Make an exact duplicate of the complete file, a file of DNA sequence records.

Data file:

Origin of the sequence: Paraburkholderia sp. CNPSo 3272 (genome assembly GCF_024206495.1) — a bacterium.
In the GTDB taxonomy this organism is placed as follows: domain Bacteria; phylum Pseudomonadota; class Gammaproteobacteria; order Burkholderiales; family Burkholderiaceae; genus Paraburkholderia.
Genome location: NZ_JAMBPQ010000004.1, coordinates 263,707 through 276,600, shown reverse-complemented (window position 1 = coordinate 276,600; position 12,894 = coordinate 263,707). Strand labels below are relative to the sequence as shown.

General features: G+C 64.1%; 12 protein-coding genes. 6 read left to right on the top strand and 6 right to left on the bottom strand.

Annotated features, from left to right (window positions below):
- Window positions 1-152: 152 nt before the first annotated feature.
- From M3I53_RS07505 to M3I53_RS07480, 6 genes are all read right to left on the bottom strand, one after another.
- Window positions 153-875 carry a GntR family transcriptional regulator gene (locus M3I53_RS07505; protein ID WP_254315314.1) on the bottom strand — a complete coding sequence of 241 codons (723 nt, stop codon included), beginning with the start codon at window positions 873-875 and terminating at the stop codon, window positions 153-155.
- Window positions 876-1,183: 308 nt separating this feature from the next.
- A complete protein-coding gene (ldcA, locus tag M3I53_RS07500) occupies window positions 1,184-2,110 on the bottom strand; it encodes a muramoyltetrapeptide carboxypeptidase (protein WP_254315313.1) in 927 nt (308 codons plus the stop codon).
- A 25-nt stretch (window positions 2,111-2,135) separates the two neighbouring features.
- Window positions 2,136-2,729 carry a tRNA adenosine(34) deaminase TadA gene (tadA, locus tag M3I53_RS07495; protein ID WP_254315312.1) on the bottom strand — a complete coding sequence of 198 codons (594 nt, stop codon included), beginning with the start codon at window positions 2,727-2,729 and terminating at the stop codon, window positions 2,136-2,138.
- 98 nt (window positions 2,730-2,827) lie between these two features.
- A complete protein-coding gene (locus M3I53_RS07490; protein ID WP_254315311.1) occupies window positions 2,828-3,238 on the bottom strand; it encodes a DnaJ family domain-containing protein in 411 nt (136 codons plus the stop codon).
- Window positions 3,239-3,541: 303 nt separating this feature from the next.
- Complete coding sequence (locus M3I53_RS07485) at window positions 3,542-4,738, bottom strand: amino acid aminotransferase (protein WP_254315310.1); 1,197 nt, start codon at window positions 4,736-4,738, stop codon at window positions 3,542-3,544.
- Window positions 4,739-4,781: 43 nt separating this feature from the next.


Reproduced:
Origin of the sequence: Paraburkholderia sp. CNPSo 3272 (genome assembly GCF_024206495.1) — a bacterium.
In the GTDB taxonomy this organism is placed as follows: domain Bacteria; phylum Pseudomonadota; class Gammaproteobacteria; order Burkholderiales; family Burkholderiaceae; genus Paraburkholderia.
Genome location: NZ_JAMBPQ010000004.1, coordinates 263,707 through 276,600, shown reverse-complemented (window position 1 = coordinate 276,600; position 12,894 = coordinate 263,707). Strand labels below are relative to the sequence as shown.

General features: G+C 64.1%; 12 protein-coding genes. 6 read left to right on the top strand and 6 right to left on the bottom strand.

Annotated features, from left to right (window positions below):
- Window positions 1-152: 152 nt before the first annotated feature.
- From M3I53_RS07505 to M3I53_RS07480, 6 genes are all read right to left on the bottom strand, one after another.
- Window positions 153-875 carry a GntR family transcriptional regulator gene (locus M3I53_RS07505; protein ID WP_254315314.1) on the bottom strand — a complete coding sequence of 241 codons (723 nt, stop codon included), beginning with the start codon at window positions 873-875 and terminating at the stop codon, window positions 153-155.
- Window positions 876-1,183: 308 nt separating this feature from the next.
- A complete protein-coding gene (ldcA, locus tag M3I53_RS07500) occupies window positions 1,184-2,110 on the bottom strand; it encodes a muramoyltetrapeptide carboxypeptidase (protein WP_254315313.1) in 927 nt (308 codons plus the stop codon).
- A 25-nt stretch (window positions 2,111-2,135) separates the two neighbouring features.
- Window positions 2,136-2,729 carry a tRNA adenosine(34) deaminase TadA gene (tadA, locus tag M3I53_RS07495; protein ID WP_254315312.1) on the bottom strand — a complete coding sequence of 198 codons (594 nt, stop codon included), beginning with the start codon at window positions 2,727-2,729 and terminating at the stop codon, window positions 2,136-2,138.
- 98 nt (window positions 2,730-2,827) lie between these two features.
- A complete protein-coding gene (locus M3I53_RS07490; protein ID WP_254315311.1) occupies window positions 2,828-3,238 on the bottom strand; it encodes a DnaJ family domain-containing protein in 411 nt (136 codons plus the stop codon).
- Window positions 3,239-3,541: 303 nt separating this feature from the next.
- Complete coding sequence (locus M3I53_RS07485) at window positions 3,542-4,738, bottom strand: amino acid aminotransferase (protein WP_254315310.1); 1,197 nt, start codon at window positions 4,736-4,738, stop codon at window positions 3,542-3,544.
- Window positions 4,739-4,781: 43 nt separating this feature from the next.